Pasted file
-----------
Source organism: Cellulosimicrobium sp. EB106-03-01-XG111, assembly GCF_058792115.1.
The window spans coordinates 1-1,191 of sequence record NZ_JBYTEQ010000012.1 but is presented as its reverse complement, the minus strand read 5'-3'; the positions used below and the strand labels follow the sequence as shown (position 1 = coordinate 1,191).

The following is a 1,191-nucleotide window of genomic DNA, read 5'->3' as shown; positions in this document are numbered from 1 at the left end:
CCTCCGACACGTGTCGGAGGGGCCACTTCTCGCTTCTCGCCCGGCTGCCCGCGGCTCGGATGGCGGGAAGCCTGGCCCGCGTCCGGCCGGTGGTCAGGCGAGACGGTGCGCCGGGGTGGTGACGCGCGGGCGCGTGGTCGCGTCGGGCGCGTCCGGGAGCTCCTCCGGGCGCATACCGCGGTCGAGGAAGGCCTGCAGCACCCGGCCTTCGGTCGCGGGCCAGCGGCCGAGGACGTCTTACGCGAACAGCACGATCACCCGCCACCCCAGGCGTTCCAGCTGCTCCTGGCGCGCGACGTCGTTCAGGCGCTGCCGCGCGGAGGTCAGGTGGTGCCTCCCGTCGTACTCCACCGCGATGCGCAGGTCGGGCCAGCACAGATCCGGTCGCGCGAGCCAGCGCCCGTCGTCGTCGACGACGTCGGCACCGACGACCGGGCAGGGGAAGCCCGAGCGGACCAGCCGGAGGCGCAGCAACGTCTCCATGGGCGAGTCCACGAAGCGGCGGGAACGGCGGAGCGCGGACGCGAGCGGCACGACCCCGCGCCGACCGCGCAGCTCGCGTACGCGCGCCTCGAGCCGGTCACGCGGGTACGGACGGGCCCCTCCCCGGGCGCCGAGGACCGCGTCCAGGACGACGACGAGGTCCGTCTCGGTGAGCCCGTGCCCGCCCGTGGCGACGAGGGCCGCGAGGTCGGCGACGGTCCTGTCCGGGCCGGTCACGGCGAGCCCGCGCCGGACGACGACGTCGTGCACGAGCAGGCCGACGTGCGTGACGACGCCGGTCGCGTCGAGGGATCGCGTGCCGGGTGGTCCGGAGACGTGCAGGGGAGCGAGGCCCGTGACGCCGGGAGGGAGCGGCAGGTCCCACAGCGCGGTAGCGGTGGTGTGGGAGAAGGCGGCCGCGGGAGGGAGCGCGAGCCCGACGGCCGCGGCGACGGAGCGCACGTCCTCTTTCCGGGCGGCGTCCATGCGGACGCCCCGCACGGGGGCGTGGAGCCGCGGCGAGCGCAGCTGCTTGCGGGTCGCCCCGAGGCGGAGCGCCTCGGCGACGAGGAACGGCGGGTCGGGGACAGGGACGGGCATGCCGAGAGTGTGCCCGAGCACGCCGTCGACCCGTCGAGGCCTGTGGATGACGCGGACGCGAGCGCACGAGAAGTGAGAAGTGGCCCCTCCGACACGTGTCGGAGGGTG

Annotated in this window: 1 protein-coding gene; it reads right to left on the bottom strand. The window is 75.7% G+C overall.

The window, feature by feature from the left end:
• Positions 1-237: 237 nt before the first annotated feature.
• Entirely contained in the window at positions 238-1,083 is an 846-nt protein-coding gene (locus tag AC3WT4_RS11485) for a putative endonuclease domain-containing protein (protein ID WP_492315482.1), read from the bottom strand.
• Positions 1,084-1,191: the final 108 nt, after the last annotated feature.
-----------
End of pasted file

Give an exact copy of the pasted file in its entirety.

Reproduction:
Source organism: Cellulosimicrobium sp. EB106-03-01-XG111, assembly GCF_058792115.1.
The window spans coordinates 1-1,191 of sequence record NZ_JBYTEQ010000012.1 but is presented as its reverse complement, the minus strand read 5'-3'; the positions used below and the strand labels follow the sequence as shown (position 1 = coordinate 1,191).

The following is a 1,191-nucleotide window of genomic DNA, read 5'->3' as shown; positions in this document are numbered from 1 at the left end:
CCTCCGACACGTGTCGGAGGGGCCACTTCTCGCTTCTCGCCCGGCTGCCCGCGGCTCGGATGGCGGGAAGCCTGGCCCGCGTCCGGCCGGTGGTCAGGCGAGACGGTGCGCCGGGGTGGTGACGCGCGGGCGCGTGGTCGCGTCGGGCGCGTCCGGGAGCTCCTCCGGGCGCATACCGCGGTCGAGGAAGGCCTGCAGCACCCGGCCTTCGGTCGCGGGCCAGCGGCCGAGGACGTCTTACGCGAACAGCACGATCACCCGCCACCCCAGGCGTTCCAGCTGCTCCTGGCGCGCGACGTCGTTCAGGCGCTGCCGCGCGGAGGTCAGGTGGTGCCTCCCGTCGTACTCCACCGCGATGCGCAGGTCGGGCCAGCACAGATCCGGTCGCGCGAGCCAGCGCCCGTCGTCGTCGACGACGTCGGCACCGACGACCGGGCAGGGGAAGCCCGAGCGGACCAGCCGGAGGCGCAGCAACGTCTCCATGGGCGAGTCCACGAAGCGGCGGGAACGGCGGAGCGCGGACGCGAGCGGCACGACCCCGCGCCGACCGCGCAGCTCGCGTACGCGCGCCTCGAGCCGGTCACGCGGGTACGGACGGGCCCCTCCCCGGGCGCCGAGGACCGCGTCCAGGACGACGACGAGGTCCGTCTCGGTGAGCCCGTGCCCGCCCGTGGCGACGAGGGCCGCGAGGTCGGCGACGGTCCTGTCCGGGCCGGTCACGGCGAGCCCGCGCCGGACGACGACGTCGTGCACGAGCAGGCCGACGTGCGTGACGACGCCGGTCGCGTCGAGGGATCGCGTGCCGGGTGGTCCGGAGACGTGCAGGGGAGCGAGGCCCGTGACGCCGGGAGGGAGCGGCAGGTCCCACAGCGCGGTAGCGGTGGTGTGGGAGAAGGCGGCCGCGGGAGGGAGCGCGAGCCCGACGGCCGCGGCGACGGAGCGCACGTCCTCTTTCCGGGCGGCGTCCATGCGGACGCCCCGCACGGGGGCGTGGAGCCGCGGCGAGCGCAGCTGCTTGCGGGTCGCCCCGAGGCGGAGCGCCTCGGCGACGAGGAACGGCGGGTCGGGGACAGGGACGGGCATGCCGAGAGTGTGCCCGAGCACGCCGTCGACCCGTCGAGGCCTGTGGATGACGCGGACGCGAGCGCACGAGAAGTGAGAAGTGGCCCCTCCGACACGTGTCGGAGGGTG

Annotated in this window: 1 protein-coding gene; it reads right to left on the bottom strand. The window is 75.7% G+C overall.

The window, feature by feature from the left end:
• Positions 1-237: 237 nt before the first annotated feature.
• Entirely contained in the window at positions 238-1,083 is an 846-nt protein-coding gene (locus tag AC3WT4_RS11485) for a putative endonuclease domain-containing protein (protein ID WP_492315482.1), read from the bottom strand.
• Positions 1,084-1,191: the final 108 nt, after the last annotated feature.